The analyses of group data for OME (Table 3) but not the correlation studies (Table 2) suggested an association between OME and both receptive and expressive language. The most likely cause of this discrepancy is that the group analyses compared children with more-severe versus less-severe OME (because of randomization or comparison of the 2 most extreme cohorts), but the correlation analyses considered the distribution of OME for the whole cohort as a continuous variable. These data may possibly suggest a threshold amount for OME and/or associated hearing loss where having OME may place a child at greater risk for language differences and be more evident when analyses consider children with the least and most amounts of OME.
Several issues should also be considered when evaluating these meta-analyses of the studies examining the relationship of OME to speech and language development (see other reports on meta-analysis techniques50, 54 for additional considerations). First, the methods to document OME differed among studies (Table 1); most studies used tympanometry, whereas some also used otoscopy. The age of OME documentation also differed and occurred during only the first year of life,41,47 the first 2 years,4,9,28,45 the first 3 years,7,8,12,42,44,46 and after 2 years old.6,43 Although there were variations in OME documentation, all documentation was prospective and done on multiple occasions. Second, few of the studies included repeated assessments of hearing status; therefore, it was not possible to relate hearing status during early childhood to outcomes. Third, children were recruited from many different sites including pediatric/primary care practices,4,7,8,40,46 hospitals,41,42,47 childcare centers,12,44,45 community cohorts,43 and otolaryngology clinics.6,9 Some of the studies included a select group of children12,45 rather than a random or broad sample. Last, some of the studies included children who had specific characteristics such as low birth weight,41,42,47 had speech, language, behavior or learning problems,6 or had failed hearing screenings.9
The diversity of the studies in this meta-analysis helps support the external validity of the findings. For example, we found similar results when we analyzed the data with or without the children in the RCT by Maw et al,6 which included children with baseline speech, language, and learning problems. This trial also showed significant group differences in language at the 9-month follow-up that were no longer significant by 18 months. Despite the diversity of the samples included in the meta-analyses, the tests for heterogeneity were not significant (studies appeared homogeneous) for all the analyses with statistically significant results. Although the tests for heterogeneity were not significant in these analyses, there may be important differences between studies that were not detected. Yet, there was heterogeneity in 2 of the 7 analyses that included the studies of Shriberg et al,4 who studied the same cohort from Dallas, Texas as Friel-Patti et al40 There did not seem to be differences in the populations of children, OME documentation method, or study design of the Shriberg et al study,4 as compared with the other studies.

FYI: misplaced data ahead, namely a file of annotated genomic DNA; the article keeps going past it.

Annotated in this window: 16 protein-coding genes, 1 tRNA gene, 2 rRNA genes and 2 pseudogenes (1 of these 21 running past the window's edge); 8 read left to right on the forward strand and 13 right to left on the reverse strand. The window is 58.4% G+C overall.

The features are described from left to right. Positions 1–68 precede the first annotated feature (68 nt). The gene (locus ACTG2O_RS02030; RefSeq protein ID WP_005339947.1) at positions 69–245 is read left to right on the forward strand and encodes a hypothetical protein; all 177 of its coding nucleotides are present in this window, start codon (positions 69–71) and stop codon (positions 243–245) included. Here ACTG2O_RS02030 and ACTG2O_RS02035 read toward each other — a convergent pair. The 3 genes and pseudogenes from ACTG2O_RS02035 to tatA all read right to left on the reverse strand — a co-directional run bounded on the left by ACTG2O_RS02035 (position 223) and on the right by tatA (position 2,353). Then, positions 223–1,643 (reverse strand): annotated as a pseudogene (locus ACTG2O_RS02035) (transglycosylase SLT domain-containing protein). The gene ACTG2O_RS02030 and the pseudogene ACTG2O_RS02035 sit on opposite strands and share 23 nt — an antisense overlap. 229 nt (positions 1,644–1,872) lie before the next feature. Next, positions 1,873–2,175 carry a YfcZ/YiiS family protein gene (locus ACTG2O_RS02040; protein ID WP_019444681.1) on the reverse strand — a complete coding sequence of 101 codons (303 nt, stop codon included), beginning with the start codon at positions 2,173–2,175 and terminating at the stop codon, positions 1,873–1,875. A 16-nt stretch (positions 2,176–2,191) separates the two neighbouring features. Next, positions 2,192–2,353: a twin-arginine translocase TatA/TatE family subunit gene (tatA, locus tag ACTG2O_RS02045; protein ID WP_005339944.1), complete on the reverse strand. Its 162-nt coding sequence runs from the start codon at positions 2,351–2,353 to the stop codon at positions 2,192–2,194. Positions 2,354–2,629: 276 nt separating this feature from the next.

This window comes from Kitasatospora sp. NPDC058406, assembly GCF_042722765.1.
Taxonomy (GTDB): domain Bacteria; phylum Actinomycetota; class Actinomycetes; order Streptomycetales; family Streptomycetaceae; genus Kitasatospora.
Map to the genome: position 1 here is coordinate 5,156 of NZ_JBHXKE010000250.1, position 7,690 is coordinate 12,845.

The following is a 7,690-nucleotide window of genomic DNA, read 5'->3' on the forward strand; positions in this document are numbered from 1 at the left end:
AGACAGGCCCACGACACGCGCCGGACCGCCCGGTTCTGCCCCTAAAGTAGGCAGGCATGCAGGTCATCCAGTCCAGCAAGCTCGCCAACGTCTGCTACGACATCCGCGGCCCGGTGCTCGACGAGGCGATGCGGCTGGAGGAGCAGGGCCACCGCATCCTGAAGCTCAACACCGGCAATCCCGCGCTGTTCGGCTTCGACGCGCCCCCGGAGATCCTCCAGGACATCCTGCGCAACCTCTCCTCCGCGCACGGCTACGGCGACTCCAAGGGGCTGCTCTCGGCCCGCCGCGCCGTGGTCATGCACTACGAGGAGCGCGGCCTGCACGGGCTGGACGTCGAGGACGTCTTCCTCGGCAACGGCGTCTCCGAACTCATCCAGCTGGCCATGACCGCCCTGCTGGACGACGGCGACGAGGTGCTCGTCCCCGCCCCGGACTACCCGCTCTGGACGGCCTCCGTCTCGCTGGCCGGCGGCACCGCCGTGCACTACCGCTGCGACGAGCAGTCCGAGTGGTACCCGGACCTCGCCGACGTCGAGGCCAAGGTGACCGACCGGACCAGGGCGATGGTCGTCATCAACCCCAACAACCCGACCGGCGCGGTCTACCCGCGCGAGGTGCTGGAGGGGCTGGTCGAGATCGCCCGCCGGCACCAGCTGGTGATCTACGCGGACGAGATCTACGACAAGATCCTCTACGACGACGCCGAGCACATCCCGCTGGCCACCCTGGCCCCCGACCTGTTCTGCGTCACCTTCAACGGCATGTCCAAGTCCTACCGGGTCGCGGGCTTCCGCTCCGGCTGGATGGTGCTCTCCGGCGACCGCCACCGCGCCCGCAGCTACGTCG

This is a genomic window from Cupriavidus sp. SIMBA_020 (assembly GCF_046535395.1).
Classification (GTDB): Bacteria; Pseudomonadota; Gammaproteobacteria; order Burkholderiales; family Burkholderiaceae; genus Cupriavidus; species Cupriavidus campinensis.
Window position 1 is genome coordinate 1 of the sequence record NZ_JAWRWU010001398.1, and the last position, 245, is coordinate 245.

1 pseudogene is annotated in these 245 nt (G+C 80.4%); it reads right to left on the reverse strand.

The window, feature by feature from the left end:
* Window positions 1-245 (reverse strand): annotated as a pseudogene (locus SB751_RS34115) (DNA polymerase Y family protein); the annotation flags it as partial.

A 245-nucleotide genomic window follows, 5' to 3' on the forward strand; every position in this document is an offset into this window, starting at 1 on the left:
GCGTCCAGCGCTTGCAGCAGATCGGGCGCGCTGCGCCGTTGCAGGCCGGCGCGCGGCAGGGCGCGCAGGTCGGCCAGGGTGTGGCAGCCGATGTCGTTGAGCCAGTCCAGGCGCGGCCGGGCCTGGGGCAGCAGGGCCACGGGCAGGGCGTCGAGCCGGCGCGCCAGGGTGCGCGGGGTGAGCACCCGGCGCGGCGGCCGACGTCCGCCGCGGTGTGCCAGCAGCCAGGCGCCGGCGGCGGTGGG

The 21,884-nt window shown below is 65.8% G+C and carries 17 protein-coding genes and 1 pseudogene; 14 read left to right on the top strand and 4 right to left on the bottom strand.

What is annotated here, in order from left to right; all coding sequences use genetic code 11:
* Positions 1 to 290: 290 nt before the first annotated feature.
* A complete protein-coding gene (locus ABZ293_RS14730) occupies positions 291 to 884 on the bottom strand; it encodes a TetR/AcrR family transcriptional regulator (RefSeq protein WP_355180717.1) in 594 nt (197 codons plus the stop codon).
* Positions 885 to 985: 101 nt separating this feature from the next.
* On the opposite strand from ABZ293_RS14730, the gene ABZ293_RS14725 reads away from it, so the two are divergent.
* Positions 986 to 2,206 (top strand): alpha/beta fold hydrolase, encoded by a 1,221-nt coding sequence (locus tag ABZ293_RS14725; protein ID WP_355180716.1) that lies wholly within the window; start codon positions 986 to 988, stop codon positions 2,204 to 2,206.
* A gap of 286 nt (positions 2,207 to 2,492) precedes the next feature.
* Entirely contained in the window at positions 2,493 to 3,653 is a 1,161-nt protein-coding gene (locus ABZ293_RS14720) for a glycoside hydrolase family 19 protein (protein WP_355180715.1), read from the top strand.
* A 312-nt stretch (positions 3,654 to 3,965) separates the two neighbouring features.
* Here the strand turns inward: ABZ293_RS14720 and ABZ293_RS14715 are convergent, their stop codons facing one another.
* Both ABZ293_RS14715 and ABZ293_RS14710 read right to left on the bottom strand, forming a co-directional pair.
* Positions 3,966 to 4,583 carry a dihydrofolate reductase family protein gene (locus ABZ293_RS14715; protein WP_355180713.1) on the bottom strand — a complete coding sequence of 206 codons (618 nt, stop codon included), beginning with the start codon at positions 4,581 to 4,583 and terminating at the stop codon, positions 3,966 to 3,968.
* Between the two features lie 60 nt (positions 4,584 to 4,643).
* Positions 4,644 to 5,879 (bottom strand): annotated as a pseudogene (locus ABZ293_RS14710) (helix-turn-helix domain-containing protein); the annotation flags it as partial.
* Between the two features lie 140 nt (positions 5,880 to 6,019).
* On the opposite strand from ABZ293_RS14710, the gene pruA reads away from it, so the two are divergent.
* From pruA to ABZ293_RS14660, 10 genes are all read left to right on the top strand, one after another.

These results raise the question of whether these meta-analyses were underpowered to detect significant associations between OME and speech and language. An additional question is: What is the number of participants required in a particular study to find a significant association between OME or hearing loss and later speech and language outcomes, given the extent of the relationship reported in the present meta-analyses? In the correlational studies, the median number of subjects per study was 82, with a mean correlation R of −0.10 for OME or hearing loss and the language outcomes. The median number of participants in the 8 correlational meta-analyses analyses was 342, with a mean R of −0.11. A sample size of 82 has 15% power to detect an R value of 0.10. An R value of 0.106 requires 696 participants for 80% power. In the group studies examined in the meta-analyses, the median number of participants was 100, with a standard difference mean of −0.20. For 100 subjects per group, there is 29% power to detect a SD of 0.20. A SD of 0.20 requires 394 subjects per group for 80% power, whereas a SD of 0.25 requires 253 subjects per OME group for 80% power. Thus, given the average sample size and degree of relationships reported, our analyses were somewhat underpowered to detect meaningful associations. Additionally, the random-effects model, as used in this study, assumes a population (distribution) of true effect size, with each source article representing 1 member of this population. As a consequence, the CIs are slightly broader and may reduce the power of the analysis.